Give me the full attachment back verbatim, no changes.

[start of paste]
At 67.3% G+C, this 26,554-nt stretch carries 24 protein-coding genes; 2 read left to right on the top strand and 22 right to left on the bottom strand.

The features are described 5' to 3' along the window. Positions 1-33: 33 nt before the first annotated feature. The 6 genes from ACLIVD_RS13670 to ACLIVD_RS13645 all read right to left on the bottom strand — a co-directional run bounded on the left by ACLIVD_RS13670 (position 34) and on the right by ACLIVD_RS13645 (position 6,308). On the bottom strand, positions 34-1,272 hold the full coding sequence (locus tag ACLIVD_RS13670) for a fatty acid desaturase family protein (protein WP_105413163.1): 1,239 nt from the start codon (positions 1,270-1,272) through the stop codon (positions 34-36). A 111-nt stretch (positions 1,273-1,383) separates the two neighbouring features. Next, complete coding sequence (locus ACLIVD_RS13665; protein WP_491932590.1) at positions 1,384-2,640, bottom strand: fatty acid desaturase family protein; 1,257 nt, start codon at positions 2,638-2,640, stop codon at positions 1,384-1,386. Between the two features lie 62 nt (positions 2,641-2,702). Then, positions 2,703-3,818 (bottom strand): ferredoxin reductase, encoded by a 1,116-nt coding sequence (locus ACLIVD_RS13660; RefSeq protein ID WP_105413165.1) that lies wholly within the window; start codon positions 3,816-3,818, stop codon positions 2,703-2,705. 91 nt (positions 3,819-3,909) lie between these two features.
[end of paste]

At 67.3% G+C, this 26,554-nt stretch carries 24 protein-coding genes; 2 read left to right on the top strand and 22 right to left on the bottom strand.

The features are described 5' to 3' along the window. Positions 1-33: 33 nt before the first annotated feature. The 6 genes from ACLIVD_RS13670 to ACLIVD_RS13645 all read right to left on the bottom strand — a co-directional run bounded on the left by ACLIVD_RS13670 (position 34) and on the right by ACLIVD_RS13645 (position 6,308). On the bottom strand, positions 34-1,272 hold the full coding sequence (locus tag ACLIVD_RS13670) for a fatty acid desaturase family protein (protein WP_105413163.1): 1,239 nt from the start codon (positions 1,270-1,272) through the stop codon (positions 34-36). A 111-nt stretch (positions 1,273-1,383) separates the two neighbouring features. Next, complete coding sequence (locus ACLIVD_RS13665; protein WP_491932590.1) at positions 1,384-2,640, bottom strand: fatty acid desaturase family protein; 1,257 nt, start codon at positions 2,638-2,640, stop codon at positions 1,384-1,386. Between the two features lie 62 nt (positions 2,641-2,702). Then, positions 2,703-3,818 (bottom strand): ferredoxin reductase, encoded by a 1,116-nt coding sequence (locus ACLIVD_RS13660; RefSeq protein ID WP_105413165.1) that lies wholly within the window; start codon positions 3,816-3,818, stop codon positions 2,703-2,705. 91 nt (positions 3,819-3,909) lie between these two features.